July 20 (The Southern African Times) – Over the past year the United States government has aggressively accelerated its campaign against the Chinese technology firm Huawei. This has involved numerous dimensions, including legal, political and diplomatic.
Washington has thrown an increasing number of restrictions against the company in the bid to knocking it out of key semi-conductor and computer chip supply chains, application of politicized criminal sanctions against the company within the United States and the arrest of CFO Meng Wanzhou in Canada and an increasingly aggressive campaign to lobby other countries around the world to ban it from participating in their 5G internet networks.
Last week, the United Kingdom capitulated to American pressure to exclude the company, U-turning on a previous approval given by Prime Minister Boris Johnson, British telecommunications firms will be no longer able to buy new Huawei equipment by December 31st and will have a period of 7 years to phase out its usage.
However, on the African continent, relations with the firm are a very different story. Huawei, as well as ZTE corp, have played an extensive role in the construction of 5G internet networks throughout numerous African continents, and American fears against the company have largely fallen on deaf ears. A year ago, South Africa’s President Cyril Ramaphosa denounced the Huawei campaign as “born out of jealousy”.
Ultimately, his comments have a truth to them. America’s campaign against Huawei and Chinese technology as a whole are fuelled by the geopolitical premise of sustaining undisputed technological hegemony and primacy over these given supply chains, containing China’s emergence as a strategic competitor in this area.
As a result, its bid to discredit Chinese innovation in the framework of so-called “intellectual property theft” or a “national security threat” has been as rampant as it is unproven and opportunistic. Subsequently, there is a reason as to why African countries have not been receptive to this rhetoric, not because it is blatantly disingenuous but also because of the fundamental recognition that Chinese technology is crucial to national economic development.
In the past week alone, a new Huawei built data centre was opened in the Cameroon Town of Zamengoe for local telecommunications company CAMTEL, the $17 million facility has a 2000 terabyte storage capacity which will accelerate the strength of the country’s digital infrastructure.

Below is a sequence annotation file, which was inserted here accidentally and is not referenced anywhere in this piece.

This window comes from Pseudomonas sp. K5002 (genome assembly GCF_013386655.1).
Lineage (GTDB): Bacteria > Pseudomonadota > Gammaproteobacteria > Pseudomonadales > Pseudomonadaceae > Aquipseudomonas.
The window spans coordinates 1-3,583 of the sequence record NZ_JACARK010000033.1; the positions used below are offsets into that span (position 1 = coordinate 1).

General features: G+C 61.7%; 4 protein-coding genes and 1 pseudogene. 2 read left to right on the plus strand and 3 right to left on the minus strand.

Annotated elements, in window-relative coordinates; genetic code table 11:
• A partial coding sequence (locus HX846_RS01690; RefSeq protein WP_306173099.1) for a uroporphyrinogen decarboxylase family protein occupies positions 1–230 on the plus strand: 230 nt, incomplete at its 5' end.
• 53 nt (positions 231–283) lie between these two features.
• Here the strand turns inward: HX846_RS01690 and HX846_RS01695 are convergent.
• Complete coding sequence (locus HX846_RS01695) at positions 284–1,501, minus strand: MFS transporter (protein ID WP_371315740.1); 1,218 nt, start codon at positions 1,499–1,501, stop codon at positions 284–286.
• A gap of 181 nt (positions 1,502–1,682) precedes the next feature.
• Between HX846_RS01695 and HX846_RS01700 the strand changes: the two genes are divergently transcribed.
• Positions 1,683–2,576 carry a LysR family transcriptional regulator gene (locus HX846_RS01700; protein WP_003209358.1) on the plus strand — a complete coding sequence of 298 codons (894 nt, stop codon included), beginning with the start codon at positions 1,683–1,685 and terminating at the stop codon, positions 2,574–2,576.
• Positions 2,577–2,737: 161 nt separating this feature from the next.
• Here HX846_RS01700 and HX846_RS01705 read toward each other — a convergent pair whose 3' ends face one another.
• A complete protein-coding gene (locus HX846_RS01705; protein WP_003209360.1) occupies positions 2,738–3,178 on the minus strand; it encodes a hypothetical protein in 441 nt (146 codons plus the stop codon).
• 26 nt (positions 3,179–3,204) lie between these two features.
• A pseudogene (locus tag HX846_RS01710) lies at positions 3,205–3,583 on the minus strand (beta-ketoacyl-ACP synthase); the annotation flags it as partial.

Meanwhile, to the North, Morocco’s BCP banking Group signed an agreement with Huawei to provide various e-banking and mobile banking services to their clients in the African continent and touching upon Ramaphosa’s comments from last year, it was only this week that South Africa’s First 5G network powered by Huawei in partnership with Rain was launched.
And the logic behind the enthusiasm is simple. For the west, technology is often a luxury and taken as a given, but for continents whereby development and prospects have been poor, the access to high quality and affordable innovation is an absolute necessity for moving forwards, creating jobs, making investment accessible and lifting people out of poverty.
In assuming that African countries ought to exclude a given vendor or company based purely on its country of origin, masking blatant geopolitical preferences to western goals, nations such as the United States making a very arrogant and condescending assumption that the continent has the luxury to choose and play such games, closing down markets and opportunities are very hard to come by. In the domestic interest, it is insanity.
As a result, Chinese technology is not a threat to Africa but it is an opportunity. China is providing scores of countries with the opportunity to obtain affordably and state of the art digital and technological infrastructure which can readily transform their national prospects.
The internet is a given in the west, but it is not so in Africa which has long lingered at the bottom of global development, value and supply chains. Such countries are not foolish enough to heed to American scaremongering, who makes demands but continues to offer absolutely nothing at all in terms of their digital development despite having a monopoly on global technology.
On the matter of excluding Huawei and other firms, the continent, therefore, has absolutely nothing to gain, but even more to lose. Chinese Technology remains crucial to African development, and that isn’t about to change.
Tom Fowdy is a Political Columnist for the Southern African Times. He is a British political and international relations analyst and a graduate of Durham and Oxford universities. He writes on topics pertaining to China, the DPRK, Britain, and the U.S.